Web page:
28 September 2017
Was Civilization Good for Humanity
Civilization has benefits and consequences to human existence, whether we recognize them or not. We have advanced into the most intelligent versions of our species that has ever walked the planet, but ultimately at the cost of the assertion of new and deadly diseases, and the inevitable destruction of the very same planet. There’s been a plethora of historians and writers, much like Jared Diamond[endnoteRef:1], who point out the consequences civilization has had to a very specific degree. Although the reasons are there, and I’ll describe the more significant ones throughout, humanity is still in existence. We can also say we remain at the top of the “food chain” and our life spans are longer than they’ve ever been. One can speculate that civilization has its downsides, but when the question is “Was civilization good for humanity” it must be, because we are still here and more advanced than anyone before us. [1: Jared Diamond, “Worst Mistake in the History of the Human Race” May 1987 Discover Magazine]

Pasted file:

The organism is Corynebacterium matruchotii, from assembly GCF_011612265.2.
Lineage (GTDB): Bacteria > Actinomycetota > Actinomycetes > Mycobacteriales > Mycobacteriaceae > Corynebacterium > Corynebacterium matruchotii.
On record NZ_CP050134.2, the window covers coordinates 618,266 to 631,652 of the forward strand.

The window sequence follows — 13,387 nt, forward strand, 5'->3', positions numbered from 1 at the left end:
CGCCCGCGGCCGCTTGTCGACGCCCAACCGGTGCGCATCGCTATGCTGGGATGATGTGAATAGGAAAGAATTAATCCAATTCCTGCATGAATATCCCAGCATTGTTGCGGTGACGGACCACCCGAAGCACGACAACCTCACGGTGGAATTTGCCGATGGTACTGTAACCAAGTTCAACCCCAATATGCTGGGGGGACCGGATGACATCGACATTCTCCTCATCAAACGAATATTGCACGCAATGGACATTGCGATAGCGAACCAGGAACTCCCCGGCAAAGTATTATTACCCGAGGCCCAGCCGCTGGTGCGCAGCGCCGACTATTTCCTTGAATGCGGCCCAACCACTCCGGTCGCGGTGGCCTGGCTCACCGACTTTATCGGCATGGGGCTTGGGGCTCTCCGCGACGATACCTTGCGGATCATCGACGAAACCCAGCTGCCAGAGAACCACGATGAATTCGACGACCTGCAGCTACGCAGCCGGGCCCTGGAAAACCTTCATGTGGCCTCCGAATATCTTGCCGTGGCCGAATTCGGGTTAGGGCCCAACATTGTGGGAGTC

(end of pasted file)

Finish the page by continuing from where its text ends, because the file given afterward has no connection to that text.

To start, let’s look at the Pyramids of Giza[endnoteRef:2]. At first glance, one’s mind immediately starts to ponder just how they constructed such a monument. Theories get so abstract that you might stumble across some that involve the cooperation of aliens… The Egyptians themselves had amassed such a grand civilization that some would even argue the greatest. Through way of distribution of wealth, education, and technological advances paved the way for the ability to the building such intricate structures like the Pyramids. Granted they’re merely buildings and one could argue their involvement in the “good” for humanity, but the Pyramids stand for far more than intricacy and grandness. Look closely at Egyptian civilization and ask the question “How did humans gain the ability to be so technical?”. To answer the question, it’s through a process discussed in class and known as specialization. In short, specialization is exactly what it sounds. Since having become a civilized species, humans have been able to divide their free time outside gathering food, to develop and harness skills such as architecture, masonry, and sheer organizational skills for the Pyramids sake. If as a race, we remained in a hunter-gatherer type society, the argument could be made that specialization would’ve never advanced like it did with the Egyptians. The manpower involved in building such a structure required ample cooperation, organization, and wealth which could only be developed over generations of stability and growth (a by-product of civilization). The argument of lifespan is also brought into the mix when discussing specialization. Through advancements in medicine, the modern-day man’s lifespan is generally longer than that of any nomadic hunter-gatherer. Civilization was good for humanity in the sense that it doesn’t limit each and all of us to spending...